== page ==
POV-Ray just recently made the move to 64-bit binaries, and thanks to the nifty SMPOV distributed rendering utility, we've been able to make it multithreaded, as well. SMPOV spins off any number of instances of the POV-Ray renderer, and it will bisect the scene in several different ways. For this scene, the best choice was to divide the screen up horizontally between the different threads, which provides a fairly even workload.
Notice the Task Manger graph above. I've included those to give some indication of how much an application occupies each CPU. In this case, SMPOV and POV-Ray show a near-perfect 100%, nailed-to-the-wall utilization across all four CPU cores in our dual Opteron 275 system.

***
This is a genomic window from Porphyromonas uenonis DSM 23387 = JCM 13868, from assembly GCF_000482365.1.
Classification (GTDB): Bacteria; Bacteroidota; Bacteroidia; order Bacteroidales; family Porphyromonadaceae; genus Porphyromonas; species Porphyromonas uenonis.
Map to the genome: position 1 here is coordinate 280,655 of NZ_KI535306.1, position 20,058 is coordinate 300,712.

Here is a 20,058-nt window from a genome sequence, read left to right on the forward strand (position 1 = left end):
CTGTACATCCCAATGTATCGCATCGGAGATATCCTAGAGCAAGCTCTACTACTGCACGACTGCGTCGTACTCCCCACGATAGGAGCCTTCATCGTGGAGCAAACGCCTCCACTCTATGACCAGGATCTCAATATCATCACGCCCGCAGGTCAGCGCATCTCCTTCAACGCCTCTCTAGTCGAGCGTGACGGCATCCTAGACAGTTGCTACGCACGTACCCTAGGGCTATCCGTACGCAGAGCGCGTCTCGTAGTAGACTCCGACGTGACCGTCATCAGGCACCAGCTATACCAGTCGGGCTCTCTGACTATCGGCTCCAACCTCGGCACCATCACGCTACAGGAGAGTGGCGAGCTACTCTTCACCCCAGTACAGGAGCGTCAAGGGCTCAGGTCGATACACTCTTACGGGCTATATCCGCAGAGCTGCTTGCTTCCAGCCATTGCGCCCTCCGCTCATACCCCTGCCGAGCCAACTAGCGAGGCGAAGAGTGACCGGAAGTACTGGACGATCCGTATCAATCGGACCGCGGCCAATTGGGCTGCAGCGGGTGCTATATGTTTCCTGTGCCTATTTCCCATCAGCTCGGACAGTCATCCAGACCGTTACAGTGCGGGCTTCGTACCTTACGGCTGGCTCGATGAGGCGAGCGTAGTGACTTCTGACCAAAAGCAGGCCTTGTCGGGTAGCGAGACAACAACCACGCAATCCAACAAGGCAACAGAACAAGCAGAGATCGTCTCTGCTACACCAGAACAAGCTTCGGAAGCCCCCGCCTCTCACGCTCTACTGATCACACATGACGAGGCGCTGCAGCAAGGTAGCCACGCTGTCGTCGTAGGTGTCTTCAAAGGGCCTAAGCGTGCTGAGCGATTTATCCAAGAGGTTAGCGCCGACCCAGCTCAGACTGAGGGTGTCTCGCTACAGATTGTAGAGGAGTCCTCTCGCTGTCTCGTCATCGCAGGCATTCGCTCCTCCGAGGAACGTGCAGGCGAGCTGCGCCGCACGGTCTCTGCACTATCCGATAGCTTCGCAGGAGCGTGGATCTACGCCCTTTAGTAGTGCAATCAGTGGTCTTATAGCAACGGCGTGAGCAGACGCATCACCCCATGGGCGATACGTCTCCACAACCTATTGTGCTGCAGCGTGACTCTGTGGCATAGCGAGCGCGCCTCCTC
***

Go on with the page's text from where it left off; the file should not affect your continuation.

Rendering is one of those cases where multithreading can bring huge performance increases. The dual Opteron 275 crushes everything else here, as one might expect, rendering the entire scene in 87 seconds. Note that the dual-core Opteron 175 slightly outperforms the pair of Opteron 248s, too.
The other big thing to notice here is how much faster the Prescott/Nocona core looks when additional POV-Ray threads take advantage of Hyper-Threading. The Xeon 3.4GHz shaves 50 seconds off of its render time with a second thread.